"But does Man have any "right" to spread through the universe? Man is what he is, a wild animal with the will to survive, and (so far) the ability, against all competition. Unless one accepts that, anything one says about morals, war, politics, you name it, is nonsense. Correct morals arise from knowing what man is, not what do-gooders and well-meaning old Aunt Nellies would like him to be. The Universe will let us know - later - whether or not Man has any "right" to expand through it."
"But goodness alone is never enough. A hard, cold wisdom is required for goodness to accomplish good. Goodness without wisdom always accomplishes evil."
"But I contend that the disgusting behavior of many of their alleged 'holy men' relieves us of any intellectual obligation to take the stuff seriously. No amount of sanctimonious rationalization can make such behavior anything but pathological."
"But if you didn't have more urgent things to do after supper [in boot camp], you could write a letter, loaf, gossip, discuss the myriad mental shortcomings of sergeants and, dearest of all, talk about the female of the species (we became convinced that there was no such creatures, just mythology created by inflamed imaginations - one boy in our company claimed to have seen a girl, over at regimental headquarters; he was unanimously judged a liar and a braggart)."
"But that day I realized that I had long been taking them for granted. Girls are simply wonderful. Just to stand on a corner and watch them going past is delightful. They don't walk. At least, not what we do when we walk. I don't know how to describe it, but it?s much more complex and utterly delightful. They don?t move just their feet; everything moves and in different directions... and all of it graceful."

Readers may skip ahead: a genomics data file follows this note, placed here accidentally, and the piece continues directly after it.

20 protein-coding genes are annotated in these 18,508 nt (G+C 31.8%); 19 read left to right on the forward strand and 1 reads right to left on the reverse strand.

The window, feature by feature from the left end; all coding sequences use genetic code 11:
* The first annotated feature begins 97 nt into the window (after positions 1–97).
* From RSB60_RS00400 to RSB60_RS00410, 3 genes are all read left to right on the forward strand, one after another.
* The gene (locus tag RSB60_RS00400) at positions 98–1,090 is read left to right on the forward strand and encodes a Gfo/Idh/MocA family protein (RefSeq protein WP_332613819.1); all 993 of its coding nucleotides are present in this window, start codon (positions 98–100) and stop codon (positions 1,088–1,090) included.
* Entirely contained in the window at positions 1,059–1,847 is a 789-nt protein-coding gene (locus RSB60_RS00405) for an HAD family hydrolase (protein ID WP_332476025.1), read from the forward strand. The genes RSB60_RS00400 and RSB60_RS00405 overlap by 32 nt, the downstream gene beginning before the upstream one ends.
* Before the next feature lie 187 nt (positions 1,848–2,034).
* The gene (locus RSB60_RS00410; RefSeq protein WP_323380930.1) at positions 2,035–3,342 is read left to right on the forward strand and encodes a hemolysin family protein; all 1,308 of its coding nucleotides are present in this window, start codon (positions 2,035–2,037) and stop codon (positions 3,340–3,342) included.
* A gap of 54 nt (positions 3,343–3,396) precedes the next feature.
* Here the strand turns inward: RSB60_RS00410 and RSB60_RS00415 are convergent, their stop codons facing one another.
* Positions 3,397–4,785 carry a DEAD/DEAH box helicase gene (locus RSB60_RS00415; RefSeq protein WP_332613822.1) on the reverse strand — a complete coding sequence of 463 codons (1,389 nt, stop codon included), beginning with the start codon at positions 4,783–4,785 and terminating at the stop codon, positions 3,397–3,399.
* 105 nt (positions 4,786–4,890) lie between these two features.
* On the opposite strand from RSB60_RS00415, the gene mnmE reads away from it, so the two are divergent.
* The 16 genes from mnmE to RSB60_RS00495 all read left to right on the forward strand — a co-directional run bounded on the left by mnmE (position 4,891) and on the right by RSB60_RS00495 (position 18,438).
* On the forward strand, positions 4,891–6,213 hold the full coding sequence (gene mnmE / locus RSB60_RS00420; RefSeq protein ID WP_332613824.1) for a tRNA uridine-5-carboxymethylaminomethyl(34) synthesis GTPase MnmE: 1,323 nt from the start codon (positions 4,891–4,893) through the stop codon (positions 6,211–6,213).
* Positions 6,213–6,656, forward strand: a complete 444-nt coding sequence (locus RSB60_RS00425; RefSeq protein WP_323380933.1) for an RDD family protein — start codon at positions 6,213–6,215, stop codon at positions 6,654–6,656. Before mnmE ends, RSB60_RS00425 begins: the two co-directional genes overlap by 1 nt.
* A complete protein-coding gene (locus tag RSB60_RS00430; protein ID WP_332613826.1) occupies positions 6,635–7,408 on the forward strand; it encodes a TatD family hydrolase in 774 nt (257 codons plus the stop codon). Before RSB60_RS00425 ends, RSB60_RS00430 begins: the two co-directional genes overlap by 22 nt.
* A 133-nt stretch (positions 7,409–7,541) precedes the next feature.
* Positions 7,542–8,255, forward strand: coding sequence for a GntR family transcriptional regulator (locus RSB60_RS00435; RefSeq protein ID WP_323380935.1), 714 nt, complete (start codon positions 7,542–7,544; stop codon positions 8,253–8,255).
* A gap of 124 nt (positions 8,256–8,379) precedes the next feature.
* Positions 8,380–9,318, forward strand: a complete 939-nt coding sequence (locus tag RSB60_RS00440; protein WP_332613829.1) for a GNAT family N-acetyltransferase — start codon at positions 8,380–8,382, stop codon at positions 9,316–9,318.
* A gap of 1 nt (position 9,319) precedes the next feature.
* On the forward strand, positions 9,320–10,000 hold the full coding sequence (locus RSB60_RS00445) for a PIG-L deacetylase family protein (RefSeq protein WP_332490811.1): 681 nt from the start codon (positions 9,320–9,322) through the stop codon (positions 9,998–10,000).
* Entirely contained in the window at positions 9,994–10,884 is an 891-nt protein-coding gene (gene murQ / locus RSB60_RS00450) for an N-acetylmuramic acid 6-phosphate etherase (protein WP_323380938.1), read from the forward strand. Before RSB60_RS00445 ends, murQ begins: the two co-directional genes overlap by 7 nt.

"But there is no reward at all for doing what other people expect of you, and to do so is not merely difficult, but impossible. It is easier to deal with a footpad than it is to deal with a leech who wants "just a few minutes of your time, please - this won't take long." Time is your total capital, and the minutes of your life are painfully few. If you allow yourself to fall into the vice of agreeing with to such requests, they quickly snowball to the point where these parasites will use up 100 percent of your time - and squawk for more!"
"But when I see a black widow, I step on it; I don?t plead with it to be a good little spider and please stop poisoning people."
"But when they began handing out doctorates for comparative folk dancing and advanced fly-fishing, I became too stink in? proud to use the title. I won?t touch watered whiskey and I take no pride in watered-down degrees."
"But while I was looking for a place to park - Los Angeles was safe from invasion; the invaders wouldn?t find a place to park."
"But, do you know, once you get used to it's rather cute. I mean, if a girl looks alright to start with, she still looks alright with her head smooth."
"Butterflies are not insects,' Captain John Sterling said soberly. 'They are self-propelled flowers."
"By cultivating the beautiful we scatter the seeds of heavenly flowers, as by doing good we cultivate those that belong to humanity."
"By the data to date, there is only one animal in the Galaxy dangerous to man, man himself. So he must supply his own indispensable competition. He has no enemy to help him."
"By the laws of statistics we could probably approximate just how unlikely it is that it would happen. But people forget?especially those who ought to know better, such as yourself?that while the laws of statistics tell you how unlikely a particular coincidence is, they state just as firmly that coincidences do happen."
"Cargrew gestured impatiently. "Lift goes by the square of a given dimension; dead load by the cube of the same dimension, other things being equal. I might be able to make you a Pegasus the size of a cat without distorting the proportions too much.""
"Cast me into a dungeon;, burn me at the state, crown me king of kings, I can 'pursue happiness' as long as my brain lives -- but neither gods nor saints, wise men nor subtle drugs, can insure that I will catch it."